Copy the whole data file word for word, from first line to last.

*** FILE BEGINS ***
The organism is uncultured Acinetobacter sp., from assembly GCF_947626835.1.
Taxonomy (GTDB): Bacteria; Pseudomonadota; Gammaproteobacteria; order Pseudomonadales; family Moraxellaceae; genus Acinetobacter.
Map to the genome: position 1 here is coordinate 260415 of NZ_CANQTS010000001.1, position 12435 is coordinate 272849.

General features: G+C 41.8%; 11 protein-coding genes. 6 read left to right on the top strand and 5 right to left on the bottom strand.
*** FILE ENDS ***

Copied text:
The organism is uncultured Acinetobacter sp., from assembly GCF_947626835.1.
Taxonomy (GTDB): Bacteria; Pseudomonadota; Gammaproteobacteria; order Pseudomonadales; family Moraxellaceae; genus Acinetobacter.
Map to the genome: position 1 here is coordinate 260415 of NZ_CANQTS010000001.1, position 12435 is coordinate 272849.

General features: G+C 41.8%; 11 protein-coding genes. 6 read left to right on the top strand and 5 right to left on the bottom strand.